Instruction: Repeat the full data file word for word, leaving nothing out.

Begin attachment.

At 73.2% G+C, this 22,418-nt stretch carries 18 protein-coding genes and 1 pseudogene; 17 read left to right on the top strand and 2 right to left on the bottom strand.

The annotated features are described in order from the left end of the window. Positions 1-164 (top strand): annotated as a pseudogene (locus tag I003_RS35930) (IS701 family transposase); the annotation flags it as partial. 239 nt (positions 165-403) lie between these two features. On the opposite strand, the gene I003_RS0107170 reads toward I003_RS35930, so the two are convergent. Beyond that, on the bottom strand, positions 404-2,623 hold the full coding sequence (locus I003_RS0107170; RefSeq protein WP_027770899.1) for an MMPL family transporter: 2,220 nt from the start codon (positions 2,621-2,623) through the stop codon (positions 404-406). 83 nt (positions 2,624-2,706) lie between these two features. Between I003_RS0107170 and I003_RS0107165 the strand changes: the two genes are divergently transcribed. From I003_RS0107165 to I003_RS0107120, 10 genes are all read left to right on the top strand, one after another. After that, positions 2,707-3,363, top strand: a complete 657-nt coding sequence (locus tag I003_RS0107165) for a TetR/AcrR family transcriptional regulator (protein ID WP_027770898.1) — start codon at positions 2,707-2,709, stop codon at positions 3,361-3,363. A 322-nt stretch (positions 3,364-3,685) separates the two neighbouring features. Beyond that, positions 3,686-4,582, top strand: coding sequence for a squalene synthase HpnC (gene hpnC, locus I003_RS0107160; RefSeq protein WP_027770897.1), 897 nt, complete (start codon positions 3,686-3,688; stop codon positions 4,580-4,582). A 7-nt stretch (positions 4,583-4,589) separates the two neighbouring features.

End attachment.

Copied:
At 73.2% G+C, this 22,418-nt stretch carries 18 protein-coding genes and 1 pseudogene; 17 read left to right on the top strand and 2 right to left on the bottom strand.

The annotated features are described in order from the left end of the window. Positions 1-164 (top strand): annotated as a pseudogene (locus tag I003_RS35930) (IS701 family transposase); the annotation flags it as partial. 239 nt (positions 165-403) lie between these two features. On the opposite strand, the gene I003_RS0107170 reads toward I003_RS35930, so the two are convergent. Beyond that, on the bottom strand, positions 404-2,623 hold the full coding sequence (locus I003_RS0107170; RefSeq protein WP_027770899.1) for an MMPL family transporter: 2,220 nt from the start codon (positions 2,621-2,623) through the stop codon (positions 404-406). 83 nt (positions 2,624-2,706) lie between these two features. Between I003_RS0107170 and I003_RS0107165 the strand changes: the two genes are divergently transcribed. From I003_RS0107165 to I003_RS0107120, 10 genes are all read left to right on the top strand, one after another. After that, positions 2,707-3,363, top strand: a complete 657-nt coding sequence (locus tag I003_RS0107165) for a TetR/AcrR family transcriptional regulator (protein ID WP_027770898.1) — start codon at positions 2,707-2,709, stop codon at positions 3,361-3,363. A 322-nt stretch (positions 3,364-3,685) separates the two neighbouring features. Beyond that, positions 3,686-4,582, top strand: coding sequence for a squalene synthase HpnC (gene hpnC, locus I003_RS0107160; RefSeq protein WP_027770897.1), 897 nt, complete (start codon positions 3,686-3,688; stop codon positions 4,580-4,582). A 7-nt stretch (positions 4,583-4,589) separates the two neighbouring features.